Aug. 21 — Building on the success of the Mills High-Performance Computing (HPC) cluster, the University of Delaware is deploying a second community cluster to perform complex computational tasks for researchers in engineering, in physical, natural, social, policy and decision sciences, and in finance.
The new cluster has been named Farber in honor of David Farber, UD professor and Distinguished Policy Fellow in the Department of Electrical and Computer Engineering.
Farber was one of the innovators of the early Internet and its subsequent development into today’s modern Internet.
About David Farber
Farber has had a renowned career, including two intervals as a UD faculty member, from 1977-88 and from 2011 to present.
Farber is one of the pioneers who helped develop the U.S. Department of Defense’s ARPANET into the modern Internet. His work on CSNET, a network linking computer science departments across the globe, was a key step between the ARPANET and today’s Internet.
He left UD to become the Alfred Fitler Moore Professor of Telecommunication Systems at the Moore School and professor of public policy at the Wharton School at the University of Pennsylvania.
Farber also served as the chief technologist at the Federal Communications Commission (FCC) from 1999–2000 and as Distinguished Career Professor of Computer Science and Public Policy at Carnegie Mellon University.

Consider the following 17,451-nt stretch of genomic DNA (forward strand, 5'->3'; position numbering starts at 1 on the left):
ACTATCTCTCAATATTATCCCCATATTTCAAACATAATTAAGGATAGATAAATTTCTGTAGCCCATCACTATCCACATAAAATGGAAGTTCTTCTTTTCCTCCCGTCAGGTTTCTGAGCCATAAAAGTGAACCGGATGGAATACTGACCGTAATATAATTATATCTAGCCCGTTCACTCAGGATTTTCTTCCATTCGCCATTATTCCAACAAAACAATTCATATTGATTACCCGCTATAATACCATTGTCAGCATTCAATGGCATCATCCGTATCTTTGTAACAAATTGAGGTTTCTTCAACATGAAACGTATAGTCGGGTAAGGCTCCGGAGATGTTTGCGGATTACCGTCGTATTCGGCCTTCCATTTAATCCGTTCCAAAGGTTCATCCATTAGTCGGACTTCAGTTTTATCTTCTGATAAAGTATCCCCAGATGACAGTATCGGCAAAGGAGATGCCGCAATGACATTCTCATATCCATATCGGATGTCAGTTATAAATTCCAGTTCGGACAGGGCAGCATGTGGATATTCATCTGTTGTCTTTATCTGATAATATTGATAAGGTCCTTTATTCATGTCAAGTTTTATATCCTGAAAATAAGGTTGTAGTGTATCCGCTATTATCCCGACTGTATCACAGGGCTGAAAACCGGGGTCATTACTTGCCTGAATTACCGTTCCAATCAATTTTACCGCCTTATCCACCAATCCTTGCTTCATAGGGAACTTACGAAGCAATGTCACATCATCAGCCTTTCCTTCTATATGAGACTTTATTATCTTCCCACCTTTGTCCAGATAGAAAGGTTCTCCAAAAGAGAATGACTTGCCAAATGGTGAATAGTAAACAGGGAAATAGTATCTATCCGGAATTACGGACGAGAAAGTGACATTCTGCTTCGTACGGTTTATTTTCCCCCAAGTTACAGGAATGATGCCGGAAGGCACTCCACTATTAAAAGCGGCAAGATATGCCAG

Today, Farber’s work focuses on the translation of technology and economics into policy, the impact of multi-terabit communications, and new computer architecture innovations on future Internet protocols and architectures. He was named to the Internet Society’s board of trustees in 2012.
“The University of Delaware is proud to name its new computing cluster in honor of Prof. David Farber, whose work and contributions to computing have helped develop the Internet as we know it,” said Carl Jacobson, vice president for information technologies (IT).
Benefits of HPC
The Farber cluster will give more UD researchers access to HPC resources and will provide faculty with faster compute nodes and more storage than is available on Mills.
The University uses community-cluster architecture for HPC systems. Periodically, IT staff work with University faculty to develop the specifications for an HPC cluster, with the purchase financed both by IT (cluster infrastructure, storage, and networking) and by individual faculty researchers (individual compute nodes).
The community cluster model is advantageous for researchers, allowing them priority access to high performance computing power while sparing them the ongoing financial liability of purchasing and running their own computing clusters.
Compute nodes are still available for purchase in UD’s Farber HPC cluster. See IT’s information about the new cluster for details.
Source: University of Delaware